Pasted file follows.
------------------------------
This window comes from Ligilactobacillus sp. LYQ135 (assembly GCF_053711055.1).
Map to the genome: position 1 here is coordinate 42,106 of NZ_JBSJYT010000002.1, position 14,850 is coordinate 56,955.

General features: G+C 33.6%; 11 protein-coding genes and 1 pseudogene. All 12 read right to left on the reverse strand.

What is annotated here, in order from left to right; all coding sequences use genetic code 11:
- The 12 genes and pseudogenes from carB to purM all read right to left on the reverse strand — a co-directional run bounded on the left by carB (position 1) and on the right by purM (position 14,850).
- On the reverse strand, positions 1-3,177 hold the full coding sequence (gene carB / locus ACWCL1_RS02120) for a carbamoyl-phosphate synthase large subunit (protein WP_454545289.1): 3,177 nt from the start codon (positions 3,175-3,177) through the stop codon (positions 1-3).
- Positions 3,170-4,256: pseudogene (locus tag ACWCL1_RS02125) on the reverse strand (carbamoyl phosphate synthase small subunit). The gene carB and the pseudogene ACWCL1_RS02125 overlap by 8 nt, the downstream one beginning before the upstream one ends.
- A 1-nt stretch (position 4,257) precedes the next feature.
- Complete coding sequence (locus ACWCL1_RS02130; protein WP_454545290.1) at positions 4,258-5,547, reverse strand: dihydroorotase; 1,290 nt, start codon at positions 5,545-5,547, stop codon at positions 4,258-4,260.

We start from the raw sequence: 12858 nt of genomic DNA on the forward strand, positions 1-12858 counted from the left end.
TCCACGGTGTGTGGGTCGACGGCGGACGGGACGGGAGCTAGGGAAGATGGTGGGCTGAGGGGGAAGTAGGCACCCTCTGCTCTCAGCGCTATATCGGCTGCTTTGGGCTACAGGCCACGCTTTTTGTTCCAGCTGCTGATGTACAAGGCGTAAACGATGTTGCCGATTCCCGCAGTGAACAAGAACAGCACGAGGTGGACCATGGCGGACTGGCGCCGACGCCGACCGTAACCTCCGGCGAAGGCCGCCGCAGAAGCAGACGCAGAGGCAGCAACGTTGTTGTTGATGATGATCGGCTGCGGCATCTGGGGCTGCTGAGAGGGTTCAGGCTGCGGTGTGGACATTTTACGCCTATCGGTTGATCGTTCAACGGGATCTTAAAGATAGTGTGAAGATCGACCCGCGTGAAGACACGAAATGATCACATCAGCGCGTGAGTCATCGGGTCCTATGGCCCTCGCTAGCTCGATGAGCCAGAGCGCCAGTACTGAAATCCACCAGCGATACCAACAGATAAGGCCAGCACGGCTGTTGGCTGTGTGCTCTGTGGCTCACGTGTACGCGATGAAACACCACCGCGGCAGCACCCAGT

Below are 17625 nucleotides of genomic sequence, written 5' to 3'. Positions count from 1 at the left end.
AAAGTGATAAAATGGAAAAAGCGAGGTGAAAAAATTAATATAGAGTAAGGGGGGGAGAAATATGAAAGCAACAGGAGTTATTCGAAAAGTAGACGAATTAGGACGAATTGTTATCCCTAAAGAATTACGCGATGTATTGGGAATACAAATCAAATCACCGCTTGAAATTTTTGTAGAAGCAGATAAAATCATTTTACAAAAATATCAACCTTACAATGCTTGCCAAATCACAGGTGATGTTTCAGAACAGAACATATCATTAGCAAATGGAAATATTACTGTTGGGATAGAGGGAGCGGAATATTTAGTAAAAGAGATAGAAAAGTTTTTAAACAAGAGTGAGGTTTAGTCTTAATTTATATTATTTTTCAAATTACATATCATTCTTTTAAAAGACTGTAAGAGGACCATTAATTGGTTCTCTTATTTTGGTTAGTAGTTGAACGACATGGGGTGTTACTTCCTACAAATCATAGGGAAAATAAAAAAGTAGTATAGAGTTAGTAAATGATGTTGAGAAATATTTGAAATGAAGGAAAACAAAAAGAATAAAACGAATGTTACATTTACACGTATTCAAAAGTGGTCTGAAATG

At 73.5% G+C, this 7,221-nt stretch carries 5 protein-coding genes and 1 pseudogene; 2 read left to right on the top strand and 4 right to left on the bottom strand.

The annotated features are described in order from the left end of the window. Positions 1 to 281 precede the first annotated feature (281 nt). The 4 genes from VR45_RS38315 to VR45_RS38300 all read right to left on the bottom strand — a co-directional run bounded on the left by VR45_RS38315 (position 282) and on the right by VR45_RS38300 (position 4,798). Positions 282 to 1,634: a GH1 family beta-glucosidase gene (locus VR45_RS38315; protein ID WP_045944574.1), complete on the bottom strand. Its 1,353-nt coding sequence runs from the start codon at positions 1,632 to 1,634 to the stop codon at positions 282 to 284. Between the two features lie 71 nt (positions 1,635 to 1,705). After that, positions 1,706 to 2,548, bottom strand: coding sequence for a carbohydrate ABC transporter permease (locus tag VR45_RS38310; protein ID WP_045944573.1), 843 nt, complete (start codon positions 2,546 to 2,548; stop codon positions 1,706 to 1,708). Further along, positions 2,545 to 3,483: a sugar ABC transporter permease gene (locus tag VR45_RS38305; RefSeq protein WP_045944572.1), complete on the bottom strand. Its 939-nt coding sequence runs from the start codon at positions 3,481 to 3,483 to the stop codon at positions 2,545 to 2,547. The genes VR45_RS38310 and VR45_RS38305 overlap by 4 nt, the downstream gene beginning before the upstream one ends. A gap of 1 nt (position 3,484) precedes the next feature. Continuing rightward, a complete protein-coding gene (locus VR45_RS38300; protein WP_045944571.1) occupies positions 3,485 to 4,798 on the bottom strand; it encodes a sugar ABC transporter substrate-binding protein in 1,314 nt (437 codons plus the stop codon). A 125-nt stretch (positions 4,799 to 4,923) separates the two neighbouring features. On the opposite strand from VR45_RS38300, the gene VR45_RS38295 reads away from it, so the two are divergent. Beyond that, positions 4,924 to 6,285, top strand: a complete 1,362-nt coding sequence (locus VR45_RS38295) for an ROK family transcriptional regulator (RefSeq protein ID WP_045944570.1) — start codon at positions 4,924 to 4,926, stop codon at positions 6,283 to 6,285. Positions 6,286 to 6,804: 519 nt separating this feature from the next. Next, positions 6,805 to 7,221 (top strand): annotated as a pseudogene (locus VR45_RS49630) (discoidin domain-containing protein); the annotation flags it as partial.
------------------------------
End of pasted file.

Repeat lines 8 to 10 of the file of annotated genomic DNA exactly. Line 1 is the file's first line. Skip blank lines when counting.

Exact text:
- A 1-nt stretch (position 4,257) precedes the next feature.
- Complete coding sequence (locus ACWCL1_RS02130; protein WP_454545290.1) at positions 4,258-5,547, reverse strand: dihydroorotase; 1,290 nt, start codon at positions 5,545-5,547, stop codon at positions 4,258-4,260.

We start from the raw sequence: 12858 nt of genomic DNA on the forward strand, positions 1-12858 counted from the left end.